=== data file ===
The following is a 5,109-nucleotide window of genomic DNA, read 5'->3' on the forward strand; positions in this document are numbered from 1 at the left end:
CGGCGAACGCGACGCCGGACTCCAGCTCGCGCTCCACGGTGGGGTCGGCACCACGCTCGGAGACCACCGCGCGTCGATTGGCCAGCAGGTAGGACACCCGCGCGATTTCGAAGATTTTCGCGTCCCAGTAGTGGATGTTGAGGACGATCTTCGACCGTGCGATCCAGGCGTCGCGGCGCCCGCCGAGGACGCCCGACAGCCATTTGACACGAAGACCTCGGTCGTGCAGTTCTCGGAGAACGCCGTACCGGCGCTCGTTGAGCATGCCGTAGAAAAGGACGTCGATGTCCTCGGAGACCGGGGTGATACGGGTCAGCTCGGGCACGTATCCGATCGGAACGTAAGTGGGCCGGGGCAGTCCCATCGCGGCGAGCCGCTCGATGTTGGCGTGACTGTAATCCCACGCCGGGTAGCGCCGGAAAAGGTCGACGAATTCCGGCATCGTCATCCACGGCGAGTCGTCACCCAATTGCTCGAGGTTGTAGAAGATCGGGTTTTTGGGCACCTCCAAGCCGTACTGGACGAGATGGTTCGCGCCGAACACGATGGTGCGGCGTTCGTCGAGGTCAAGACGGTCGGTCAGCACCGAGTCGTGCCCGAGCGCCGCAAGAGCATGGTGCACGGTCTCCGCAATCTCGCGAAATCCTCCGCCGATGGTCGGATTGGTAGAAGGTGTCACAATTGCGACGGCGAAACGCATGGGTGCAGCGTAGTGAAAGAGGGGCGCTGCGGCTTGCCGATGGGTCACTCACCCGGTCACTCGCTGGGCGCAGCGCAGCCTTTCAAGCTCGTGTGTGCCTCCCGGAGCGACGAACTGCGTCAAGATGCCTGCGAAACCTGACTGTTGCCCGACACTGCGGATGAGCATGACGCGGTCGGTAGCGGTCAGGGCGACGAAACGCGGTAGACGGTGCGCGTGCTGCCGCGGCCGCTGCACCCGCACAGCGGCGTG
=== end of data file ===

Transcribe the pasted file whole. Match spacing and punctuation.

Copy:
The following is a 5,109-nucleotide window of genomic DNA, read 5'->3' on the forward strand; positions in this document are numbered from 1 at the left end:
CGGCGAACGCGACGCCGGACTCCAGCTCGCGCTCCACGGTGGGGTCGGCACCACGCTCGGAGACCACCGCGCGTCGATTGGCCAGCAGGTAGGACACCCGCGCGATTTCGAAGATTTTCGCGTCCCAGTAGTGGATGTTGAGGACGATCTTCGACCGTGCGATCCAGGCGTCGCGGCGCCCGCCGAGGACGCCCGACAGCCATTTGACACGAAGACCTCGGTCGTGCAGTTCTCGGAGAACGCCGTACCGGCGCTCGTTGAGCATGCCGTAGAAAAGGACGTCGATGTCCTCGGAGACCGGGGTGATACGGGTCAGCTCGGGCACGTATCCGATCGGAACGTAAGTGGGCCGGGGCAGTCCCATCGCGGCGAGCCGCTCGATGTTGGCGTGACTGTAATCCCACGCCGGGTAGCGCCGGAAAAGGTCGACGAATTCCGGCATCGTCATCCACGGCGAGTCGTCACCCAATTGCTCGAGGTTGTAGAAGATCGGGTTTTTGGGCACCTCCAAGCCGTACTGGACGAGATGGTTCGCGCCGAACACGATGGTGCGGCGTTCGTCGAGGTCAAGACGGTCGGTCAGCACCGAGTCGTGCCCGAGCGCCGCAAGAGCATGGTGCACGGTCTCCGCAATCTCGCGAAATCCTCCGCCGATGGTCGGATTGGTAGAAGGTGTCACAATTGCGACGGCGAAACGCATGGGTGCAGCGTAGTGAAAGAGGGGCGCTGCGGCTTGCCGATGGGTCACTCACCCGGTCACTCGCTGGGCGCAGCGCAGCCTTTCAAGCTCGTGTGTGCCTCCCGGAGCGACGAACTGCGTCAAGATGCCTGCGAAACCTGACTGTTGCCCGACACTGCGGATGAGCATGACGCGGTCGGTAGCGGTCAGGGCGACGAAACGCGGTAGACGGTGCGCGTGCTGCCGCGGCCGCTGCACCCGCACAGCGGCGTG